A man who needs no last name, Willie is to Country what Neil is to rock: the Buddha, bestowing laid-back grace on all those who bask in his benevolent THC-tinged glow. Born April 30, 1933, in Abbott, Texas, Nelson begins writing songs at age seven. After serving briefly in the Air Force during the Korean War and studying agriculture at Baylor University, Nelson moves through a series of luckless, low-paying career changes–disc jockey; door-to-door vacuum and encyclopedia salesman. By 1958, in dire financial straits and married with children, Nelson is forced to sell his songs for cheap (“Night Life,” later a hit for Ray Price, went for the princely sum of $150). By 1961, he’s inked a proper publishing deal, which results in Patsy Cline turning Nelson’s “Crazy” into a Country gold mine. In 1975, he releases Red Headed Stranger, pioneering the “Outlaw Country” movement–along with Merle Haggard, Waylon Jennings, Kris Kristofferson and Johnny Cash–with stripped-down honky-tonkisms and the most soulful nasal twang since Hank the First. Red Headed Stranger is a landmark of American beauty. After all the highs (lending a helping hand to the American farmer and smoking a joint on the roof of the White House) and the lows (that duet with Julio Iglesias; the 16 million-dollar raft of shit from the IRS, and, as a result, his shilling for Taco Bell), he has become the embodiment of everything that is good and right about the American experience. – JONATHAN VALANIA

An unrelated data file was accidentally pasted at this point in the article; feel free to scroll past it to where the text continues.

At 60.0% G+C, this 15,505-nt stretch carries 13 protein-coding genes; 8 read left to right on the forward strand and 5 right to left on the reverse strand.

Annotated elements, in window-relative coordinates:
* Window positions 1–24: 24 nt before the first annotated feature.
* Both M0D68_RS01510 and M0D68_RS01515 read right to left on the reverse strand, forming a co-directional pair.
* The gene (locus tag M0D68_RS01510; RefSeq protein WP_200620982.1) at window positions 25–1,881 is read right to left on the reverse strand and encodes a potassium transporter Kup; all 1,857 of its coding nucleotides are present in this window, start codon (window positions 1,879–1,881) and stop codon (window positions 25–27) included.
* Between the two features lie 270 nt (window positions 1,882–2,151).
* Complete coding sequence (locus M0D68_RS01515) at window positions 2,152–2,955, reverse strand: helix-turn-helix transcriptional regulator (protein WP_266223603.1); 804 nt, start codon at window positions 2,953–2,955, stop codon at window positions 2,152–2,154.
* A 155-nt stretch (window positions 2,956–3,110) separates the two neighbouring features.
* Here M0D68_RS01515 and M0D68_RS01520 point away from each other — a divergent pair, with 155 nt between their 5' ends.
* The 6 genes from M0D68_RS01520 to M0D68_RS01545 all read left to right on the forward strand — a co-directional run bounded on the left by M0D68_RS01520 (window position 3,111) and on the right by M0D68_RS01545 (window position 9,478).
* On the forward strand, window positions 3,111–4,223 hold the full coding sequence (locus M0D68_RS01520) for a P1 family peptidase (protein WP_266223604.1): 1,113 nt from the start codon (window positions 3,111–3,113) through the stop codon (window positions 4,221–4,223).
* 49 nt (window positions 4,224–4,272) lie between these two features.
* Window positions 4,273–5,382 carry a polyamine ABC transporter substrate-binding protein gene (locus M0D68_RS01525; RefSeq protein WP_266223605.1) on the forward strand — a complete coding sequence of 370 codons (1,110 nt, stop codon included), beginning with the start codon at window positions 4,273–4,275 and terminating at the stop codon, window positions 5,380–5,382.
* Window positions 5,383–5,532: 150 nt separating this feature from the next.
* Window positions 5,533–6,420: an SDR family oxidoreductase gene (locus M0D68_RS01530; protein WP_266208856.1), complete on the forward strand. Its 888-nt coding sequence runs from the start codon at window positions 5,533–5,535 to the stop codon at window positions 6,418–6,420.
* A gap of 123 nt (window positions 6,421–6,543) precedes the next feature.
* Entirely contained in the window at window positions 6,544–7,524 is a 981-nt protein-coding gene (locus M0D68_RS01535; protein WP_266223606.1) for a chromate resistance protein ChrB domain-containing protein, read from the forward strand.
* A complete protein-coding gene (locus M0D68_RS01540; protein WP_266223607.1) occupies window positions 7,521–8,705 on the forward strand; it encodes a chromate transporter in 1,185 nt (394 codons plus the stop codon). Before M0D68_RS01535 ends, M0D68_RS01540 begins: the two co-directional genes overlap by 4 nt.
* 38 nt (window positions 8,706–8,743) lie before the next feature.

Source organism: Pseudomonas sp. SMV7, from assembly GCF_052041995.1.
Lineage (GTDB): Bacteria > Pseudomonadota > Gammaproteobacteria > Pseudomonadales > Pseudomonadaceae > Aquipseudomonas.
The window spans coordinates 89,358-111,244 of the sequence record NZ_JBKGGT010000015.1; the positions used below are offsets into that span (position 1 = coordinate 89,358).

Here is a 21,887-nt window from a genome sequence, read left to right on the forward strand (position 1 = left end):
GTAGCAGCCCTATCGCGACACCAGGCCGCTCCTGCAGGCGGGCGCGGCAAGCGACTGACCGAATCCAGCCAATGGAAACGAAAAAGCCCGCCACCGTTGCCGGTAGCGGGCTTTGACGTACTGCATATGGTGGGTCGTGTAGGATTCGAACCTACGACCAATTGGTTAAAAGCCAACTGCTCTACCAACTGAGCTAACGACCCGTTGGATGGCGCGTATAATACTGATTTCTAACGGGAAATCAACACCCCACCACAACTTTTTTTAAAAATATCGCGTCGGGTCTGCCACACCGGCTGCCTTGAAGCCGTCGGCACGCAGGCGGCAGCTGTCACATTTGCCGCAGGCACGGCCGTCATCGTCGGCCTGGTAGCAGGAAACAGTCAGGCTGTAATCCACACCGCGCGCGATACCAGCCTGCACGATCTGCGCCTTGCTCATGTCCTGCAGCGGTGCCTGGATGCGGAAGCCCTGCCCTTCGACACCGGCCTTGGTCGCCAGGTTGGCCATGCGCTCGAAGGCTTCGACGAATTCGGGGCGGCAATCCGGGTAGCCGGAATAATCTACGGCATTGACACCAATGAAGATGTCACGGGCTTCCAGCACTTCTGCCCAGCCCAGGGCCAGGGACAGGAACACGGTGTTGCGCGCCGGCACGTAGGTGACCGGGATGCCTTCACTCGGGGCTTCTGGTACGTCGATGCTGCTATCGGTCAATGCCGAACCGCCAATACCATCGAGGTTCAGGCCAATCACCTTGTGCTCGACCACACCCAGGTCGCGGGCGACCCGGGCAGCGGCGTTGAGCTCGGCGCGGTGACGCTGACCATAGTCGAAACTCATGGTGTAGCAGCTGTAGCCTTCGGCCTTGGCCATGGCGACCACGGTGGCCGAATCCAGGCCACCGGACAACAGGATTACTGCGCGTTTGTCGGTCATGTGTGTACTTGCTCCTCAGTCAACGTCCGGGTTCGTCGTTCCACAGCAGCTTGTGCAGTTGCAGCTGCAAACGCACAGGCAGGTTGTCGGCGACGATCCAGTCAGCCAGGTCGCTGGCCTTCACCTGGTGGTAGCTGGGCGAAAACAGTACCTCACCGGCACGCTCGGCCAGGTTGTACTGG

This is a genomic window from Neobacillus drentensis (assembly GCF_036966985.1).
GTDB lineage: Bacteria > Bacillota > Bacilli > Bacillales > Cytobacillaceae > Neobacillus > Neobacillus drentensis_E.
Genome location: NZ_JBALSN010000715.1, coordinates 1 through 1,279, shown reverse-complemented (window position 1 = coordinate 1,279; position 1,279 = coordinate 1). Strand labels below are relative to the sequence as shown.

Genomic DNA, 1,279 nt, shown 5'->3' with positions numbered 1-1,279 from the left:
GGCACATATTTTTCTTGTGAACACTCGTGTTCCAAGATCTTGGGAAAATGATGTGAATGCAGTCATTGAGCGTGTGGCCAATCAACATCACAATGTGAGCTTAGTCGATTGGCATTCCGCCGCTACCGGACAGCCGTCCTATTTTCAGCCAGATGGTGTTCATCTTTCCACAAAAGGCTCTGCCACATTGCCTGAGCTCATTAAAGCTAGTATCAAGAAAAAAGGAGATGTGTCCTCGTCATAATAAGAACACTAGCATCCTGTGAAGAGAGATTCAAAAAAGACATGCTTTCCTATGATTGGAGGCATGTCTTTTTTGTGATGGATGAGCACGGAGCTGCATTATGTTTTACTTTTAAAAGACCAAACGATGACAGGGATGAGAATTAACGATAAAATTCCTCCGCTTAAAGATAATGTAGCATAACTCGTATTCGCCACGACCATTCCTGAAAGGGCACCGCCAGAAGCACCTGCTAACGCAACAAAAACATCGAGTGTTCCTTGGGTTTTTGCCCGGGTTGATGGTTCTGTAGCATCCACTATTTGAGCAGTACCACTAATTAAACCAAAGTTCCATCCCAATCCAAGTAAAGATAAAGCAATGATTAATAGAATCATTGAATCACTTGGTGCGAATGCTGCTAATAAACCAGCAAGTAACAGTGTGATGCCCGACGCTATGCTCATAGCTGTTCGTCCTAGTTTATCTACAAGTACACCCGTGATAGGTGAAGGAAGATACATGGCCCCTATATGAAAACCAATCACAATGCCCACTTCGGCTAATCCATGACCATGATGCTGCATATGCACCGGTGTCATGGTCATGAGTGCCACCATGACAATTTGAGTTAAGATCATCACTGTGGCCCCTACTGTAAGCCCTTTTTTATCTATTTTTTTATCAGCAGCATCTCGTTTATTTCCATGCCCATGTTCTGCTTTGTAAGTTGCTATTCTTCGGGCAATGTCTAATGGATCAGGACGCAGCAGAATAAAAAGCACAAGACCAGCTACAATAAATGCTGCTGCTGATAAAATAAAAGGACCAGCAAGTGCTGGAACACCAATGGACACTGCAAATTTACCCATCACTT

Originally broadcast on July 16, 1996 and May 25, 2006.